primitive recursive vector-valued function

Recall that a primitive recursive functionMathworldPlanetmath is an operationMathworldPlanetmath on , the set of all natural numbersMathworldPlanetmath (0 included here). In other words, it is a mapping into the set , mimicking a computation whose outcome has only one value. However, it is possible to extend this notion, so that a computation yields an outcome with several values simultaneously (imagine a URM where the contents of the output are found in first n tape cells). This is equivalentMathworldPlanetmathPlanetmathPlanetmathPlanetmath to a mapping mn (provided with m inputs).

For this entry, 𝒮:={f:m any m1}, 𝒱:={f:mn any m,n1}, and for specific m,n1, we set 𝒱(m,n):={f:mn}.

Definition. A functionMathworldPlanetmath f𝒱 is primitive recursive iff each of its componentsPlanetmathPlanetmathPlanetmath is. In other words, if f=(f1,,fn), where each fi:m, then f is primitive recursive if each fi is (in the traditional sense).

It is evident that primitive recursiveness in this generalized version is closed under compositionMathworldPlanetmath: if f𝒱(m,n) and g𝒱(n,p) are primitive recursive, then so is gf.

In additionPlanetmathPlanetmath, it is also closed under iterated composition:

Proposition 1.

If fV(n,n) is primitive recursive, then so is the function gV(n+1,n) such that

g(𝒙,0)=𝒙  𝑎𝑛𝑑  g(𝒙,n)=fn(𝒙).

The technique of mutual recursion is used to prove this fact.


Suppose f=(f1,,fn) with each fi𝒱(n,1), and g=(g1,,gn) with each gi𝒱(n+1,1). Then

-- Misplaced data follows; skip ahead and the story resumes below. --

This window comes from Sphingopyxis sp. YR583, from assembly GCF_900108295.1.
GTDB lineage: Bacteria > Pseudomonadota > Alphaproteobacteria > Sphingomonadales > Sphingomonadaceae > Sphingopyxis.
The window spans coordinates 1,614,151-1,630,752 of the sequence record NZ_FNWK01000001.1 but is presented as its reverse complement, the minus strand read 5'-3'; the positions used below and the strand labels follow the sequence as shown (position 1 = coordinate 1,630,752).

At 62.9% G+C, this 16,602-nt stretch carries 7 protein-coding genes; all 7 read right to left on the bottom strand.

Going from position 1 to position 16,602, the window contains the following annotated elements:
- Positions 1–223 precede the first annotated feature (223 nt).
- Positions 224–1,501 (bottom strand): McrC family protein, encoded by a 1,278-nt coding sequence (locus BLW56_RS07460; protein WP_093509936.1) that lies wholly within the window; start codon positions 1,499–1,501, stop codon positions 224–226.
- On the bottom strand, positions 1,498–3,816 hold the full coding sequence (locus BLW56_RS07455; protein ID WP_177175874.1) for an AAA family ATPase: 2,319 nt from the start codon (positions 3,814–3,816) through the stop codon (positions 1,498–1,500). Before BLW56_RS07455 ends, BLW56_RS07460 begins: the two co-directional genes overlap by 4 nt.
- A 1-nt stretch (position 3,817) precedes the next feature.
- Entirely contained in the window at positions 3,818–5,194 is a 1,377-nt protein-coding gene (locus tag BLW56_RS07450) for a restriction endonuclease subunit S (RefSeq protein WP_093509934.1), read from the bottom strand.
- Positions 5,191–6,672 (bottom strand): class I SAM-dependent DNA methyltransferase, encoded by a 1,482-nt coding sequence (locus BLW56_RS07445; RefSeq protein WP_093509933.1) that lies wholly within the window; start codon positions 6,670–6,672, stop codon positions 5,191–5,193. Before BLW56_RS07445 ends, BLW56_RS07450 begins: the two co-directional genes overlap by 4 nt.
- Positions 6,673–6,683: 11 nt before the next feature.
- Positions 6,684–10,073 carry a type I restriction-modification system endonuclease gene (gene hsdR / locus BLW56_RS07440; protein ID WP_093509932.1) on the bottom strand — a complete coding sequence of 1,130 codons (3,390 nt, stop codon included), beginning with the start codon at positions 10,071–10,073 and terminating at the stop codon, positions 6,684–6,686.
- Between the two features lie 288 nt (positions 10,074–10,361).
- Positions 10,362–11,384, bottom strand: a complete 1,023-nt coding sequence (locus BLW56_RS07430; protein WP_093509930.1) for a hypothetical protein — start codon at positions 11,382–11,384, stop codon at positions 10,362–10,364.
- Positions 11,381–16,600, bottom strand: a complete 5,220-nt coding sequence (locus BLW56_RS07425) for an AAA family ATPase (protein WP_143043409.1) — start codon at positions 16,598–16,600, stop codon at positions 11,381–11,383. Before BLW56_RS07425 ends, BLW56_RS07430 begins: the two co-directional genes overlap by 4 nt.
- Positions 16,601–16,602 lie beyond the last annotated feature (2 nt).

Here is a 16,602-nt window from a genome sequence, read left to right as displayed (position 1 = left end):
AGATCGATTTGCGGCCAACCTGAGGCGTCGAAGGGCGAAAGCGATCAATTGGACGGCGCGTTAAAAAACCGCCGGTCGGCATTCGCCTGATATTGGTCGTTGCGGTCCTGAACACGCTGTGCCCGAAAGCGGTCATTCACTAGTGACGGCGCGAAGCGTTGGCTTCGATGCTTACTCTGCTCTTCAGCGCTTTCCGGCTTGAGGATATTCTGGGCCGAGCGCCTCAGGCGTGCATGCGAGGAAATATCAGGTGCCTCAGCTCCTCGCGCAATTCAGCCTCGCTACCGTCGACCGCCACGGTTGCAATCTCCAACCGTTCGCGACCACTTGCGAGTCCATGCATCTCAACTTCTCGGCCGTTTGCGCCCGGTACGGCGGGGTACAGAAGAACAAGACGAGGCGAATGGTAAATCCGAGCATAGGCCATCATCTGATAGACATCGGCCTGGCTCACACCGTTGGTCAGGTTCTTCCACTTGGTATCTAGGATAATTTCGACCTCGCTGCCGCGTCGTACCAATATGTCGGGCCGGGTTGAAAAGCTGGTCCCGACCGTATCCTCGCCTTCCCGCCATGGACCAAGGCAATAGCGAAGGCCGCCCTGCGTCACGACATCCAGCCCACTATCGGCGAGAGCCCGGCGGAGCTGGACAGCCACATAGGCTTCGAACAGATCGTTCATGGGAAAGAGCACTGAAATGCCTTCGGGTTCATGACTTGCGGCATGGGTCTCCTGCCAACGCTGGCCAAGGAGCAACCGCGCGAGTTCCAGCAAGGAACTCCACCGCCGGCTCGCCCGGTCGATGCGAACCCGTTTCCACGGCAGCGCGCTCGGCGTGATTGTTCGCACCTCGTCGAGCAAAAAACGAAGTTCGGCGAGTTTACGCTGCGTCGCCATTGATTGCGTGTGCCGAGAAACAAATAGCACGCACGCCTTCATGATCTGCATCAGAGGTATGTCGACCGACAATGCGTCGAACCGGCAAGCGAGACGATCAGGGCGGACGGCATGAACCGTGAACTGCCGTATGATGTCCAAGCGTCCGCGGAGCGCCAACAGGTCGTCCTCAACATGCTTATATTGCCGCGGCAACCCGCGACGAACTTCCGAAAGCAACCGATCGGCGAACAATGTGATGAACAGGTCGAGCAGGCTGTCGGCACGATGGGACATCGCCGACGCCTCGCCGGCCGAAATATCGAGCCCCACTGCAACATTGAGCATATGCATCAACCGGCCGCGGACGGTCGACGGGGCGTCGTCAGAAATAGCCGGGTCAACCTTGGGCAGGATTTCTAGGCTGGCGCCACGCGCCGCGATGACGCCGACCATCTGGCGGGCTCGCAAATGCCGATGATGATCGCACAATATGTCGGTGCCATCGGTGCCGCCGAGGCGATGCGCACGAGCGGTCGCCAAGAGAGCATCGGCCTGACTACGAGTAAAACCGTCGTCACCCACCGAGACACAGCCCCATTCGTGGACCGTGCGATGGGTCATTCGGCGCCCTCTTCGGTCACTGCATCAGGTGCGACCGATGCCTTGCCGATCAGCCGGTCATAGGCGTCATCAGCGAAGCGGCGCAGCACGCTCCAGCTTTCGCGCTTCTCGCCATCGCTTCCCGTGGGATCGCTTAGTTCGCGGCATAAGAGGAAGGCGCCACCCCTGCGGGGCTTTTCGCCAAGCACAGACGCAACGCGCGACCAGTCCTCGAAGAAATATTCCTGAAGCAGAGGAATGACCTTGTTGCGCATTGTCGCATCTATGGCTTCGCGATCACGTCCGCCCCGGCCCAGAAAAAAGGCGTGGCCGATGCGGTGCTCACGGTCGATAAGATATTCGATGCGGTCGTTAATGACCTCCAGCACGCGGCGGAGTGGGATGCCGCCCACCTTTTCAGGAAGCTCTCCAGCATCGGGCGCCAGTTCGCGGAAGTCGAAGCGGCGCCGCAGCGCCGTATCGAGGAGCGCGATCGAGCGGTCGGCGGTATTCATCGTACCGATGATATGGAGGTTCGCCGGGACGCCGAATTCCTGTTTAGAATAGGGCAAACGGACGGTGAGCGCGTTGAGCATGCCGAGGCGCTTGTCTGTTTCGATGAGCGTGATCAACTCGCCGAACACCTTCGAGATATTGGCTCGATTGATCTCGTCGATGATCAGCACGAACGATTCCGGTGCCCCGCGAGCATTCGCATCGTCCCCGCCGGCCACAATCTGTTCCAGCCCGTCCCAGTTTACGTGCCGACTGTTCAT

From this we compute

= fn+1(𝒙)=f(fn(𝒙))
= (f1(g1(𝒙,n),,gn(𝒙,n)),,fn(g1(𝒙,n),,gn(𝒙,n))).

So gi(𝒙,n+1)=fi(g1(𝒙,n),,gn(𝒙,n)). This shows that the functions gi are defined by mutual recursion via the functions fi and the identity functionMathworldPlanetmath p11. Since each of the fi is primitive recursive, so is each of the gi, and hence so is g. ∎

Example. We give an alternative proof that the function F(n) denoting the n-th Fibonacci numberDlmfMathworldPlanetmath is primitive recursive.



Clearly, f is primitive recursive. Now define g(x,y,n) such that g(x,y,0)=(x,y) and g(x,y,n)=fn(x,y). By what we have just shown, g is primitive recursive too. Since


for any n>1, we see that


Therefore, the function h(x,y,n)=xF(n)+yF(n+1) is primitive recursive, and hence F(n)=h(1,0,n) is primitive recursive also.

The example above is but a more general phenomenon: the operation of matrix multiplicationMathworldPlanetmath is primitive recursive. To see what this means, we define:

Definition. Let M(𝒙) be an m×n matrix whose cells Mij(𝒙)𝒱(k,1). We say that M(𝒙) is primitive recursive if each of its cells is primitive recursive.

If M(𝒙) and N(𝒙) are m×n and n×p primitive recursive matrices, then clearly so is their product M(𝒙)N(𝒙), for each of its cell is just a finite sum of products of primitive recursive functions. More over, we have the follow:

Proposition 2.

If M(𝐱) is an m×m primitive recursive matrix, so is its n-fold power M(𝐱)n, where each cell is a function of 𝐱 and n.


We employ the same trick given in the example. Define, for any 𝒚m, the function f(𝒙,𝒚):=𝒚M(𝒙), where the right hand side is product of the matrices 𝒚 (considered as a 1×m matrix) and M(𝒙). So f is primitive recursive because M is. Next, define g(𝒙,𝒚,n) such that g(𝒙,𝒚,0)=(𝒙,𝒚), and g(𝒙,𝒚,n)=fn(𝒙,𝒚). Then g is primitive recursive by propositionPlanetmathPlanetmath 1 above. But then g(𝒙,𝒚,n) is just 𝒚M(𝒙)n. Applying 𝒚=(1,0,,0) to g, we get g(𝒙,1,,0,n), which is just the first row of M(𝒙)n, and is clearly primitive recursive. By the same token, the other rows are primitive recursive too, completing the proof. ∎

Title primitive recursive vector-valued function
Canonical name PrimitiveRecursiveVectorvaluedFunction
Date of creation 2013-03-22 19:06:38
Last modified on 2013-03-22 19:06:38
Owner CWoo (3771)
Last modified by CWoo (3771)
Numerical id 9
Author CWoo (3771)
Entry type Definition
Classification msc 03D20